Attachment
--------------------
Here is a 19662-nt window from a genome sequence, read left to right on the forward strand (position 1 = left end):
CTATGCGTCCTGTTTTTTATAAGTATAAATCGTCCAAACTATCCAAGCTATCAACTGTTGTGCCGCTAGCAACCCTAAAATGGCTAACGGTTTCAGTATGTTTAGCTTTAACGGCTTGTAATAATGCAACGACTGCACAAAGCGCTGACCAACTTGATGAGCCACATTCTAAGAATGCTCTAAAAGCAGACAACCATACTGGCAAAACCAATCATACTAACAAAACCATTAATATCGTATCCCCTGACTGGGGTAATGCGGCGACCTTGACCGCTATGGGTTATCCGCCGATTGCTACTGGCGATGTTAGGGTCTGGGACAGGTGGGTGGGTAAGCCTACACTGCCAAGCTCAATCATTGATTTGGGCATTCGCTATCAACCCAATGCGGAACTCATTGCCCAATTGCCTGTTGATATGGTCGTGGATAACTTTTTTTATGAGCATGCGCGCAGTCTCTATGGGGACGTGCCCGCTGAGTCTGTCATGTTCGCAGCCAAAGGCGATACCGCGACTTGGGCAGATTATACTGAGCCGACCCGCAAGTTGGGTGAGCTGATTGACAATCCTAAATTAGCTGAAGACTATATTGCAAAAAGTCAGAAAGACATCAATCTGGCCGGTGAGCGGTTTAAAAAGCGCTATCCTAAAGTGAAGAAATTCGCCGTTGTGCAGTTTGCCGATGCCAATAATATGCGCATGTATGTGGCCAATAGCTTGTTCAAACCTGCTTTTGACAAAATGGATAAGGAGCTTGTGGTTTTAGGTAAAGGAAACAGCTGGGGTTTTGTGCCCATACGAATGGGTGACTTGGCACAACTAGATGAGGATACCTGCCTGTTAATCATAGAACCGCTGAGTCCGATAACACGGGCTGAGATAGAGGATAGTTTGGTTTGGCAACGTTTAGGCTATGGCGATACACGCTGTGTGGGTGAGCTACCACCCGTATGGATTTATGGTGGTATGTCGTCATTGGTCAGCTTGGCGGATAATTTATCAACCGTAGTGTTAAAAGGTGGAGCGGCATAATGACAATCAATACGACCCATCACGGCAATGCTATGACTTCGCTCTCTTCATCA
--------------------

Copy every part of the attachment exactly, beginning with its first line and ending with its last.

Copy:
Here is a 19662-nt window from a genome sequence, read left to right on the forward strand (position 1 = left end):
CTATGCGTCCTGTTTTTTATAAGTATAAATCGTCCAAACTATCCAAGCTATCAACTGTTGTGCCGCTAGCAACCCTAAAATGGCTAACGGTTTCAGTATGTTTAGCTTTAACGGCTTGTAATAATGCAACGACTGCACAAAGCGCTGACCAACTTGATGAGCCACATTCTAAGAATGCTCTAAAAGCAGACAACCATACTGGCAAAACCAATCATACTAACAAAACCATTAATATCGTATCCCCTGACTGGGGTAATGCGGCGACCTTGACCGCTATGGGTTATCCGCCGATTGCTACTGGCGATGTTAGGGTCTGGGACAGGTGGGTGGGTAAGCCTACACTGCCAAGCTCAATCATTGATTTGGGCATTCGCTATCAACCCAATGCGGAACTCATTGCCCAATTGCCTGTTGATATGGTCGTGGATAACTTTTTTTATGAGCATGCGCGCAGTCTCTATGGGGACGTGCCCGCTGAGTCTGTCATGTTCGCAGCCAAAGGCGATACCGCGACTTGGGCAGATTATACTGAGCCGACCCGCAAGTTGGGTGAGCTGATTGACAATCCTAAATTAGCTGAAGACTATATTGCAAAAAGTCAGAAAGACATCAATCTGGCCGGTGAGCGGTTTAAAAAGCGCTATCCTAAAGTGAAGAAATTCGCCGTTGTGCAGTTTGCCGATGCCAATAATATGCGCATGTATGTGGCCAATAGCTTGTTCAAACCTGCTTTTGACAAAATGGATAAGGAGCTTGTGGTTTTAGGTAAAGGAAACAGCTGGGGTTTTGTGCCCATACGAATGGGTGACTTGGCACAACTAGATGAGGATACCTGCCTGTTAATCATAGAACCGCTGAGTCCGATAACACGGGCTGAGATAGAGGATAGTTTGGTTTGGCAACGTTTAGGCTATGGCGATACACGCTGTGTGGGTGAGCTACCACCCGTATGGATTTATGGTGGTATGTCGTCATTGGTCAGCTTGGCGGATAATTTATCAACCGTAGTGTTAAAAGGTGGAGCGGCATAATGACAATCAATACGACCCATCACGGCAATGCTATGACTTCGCTCTCTTCATCA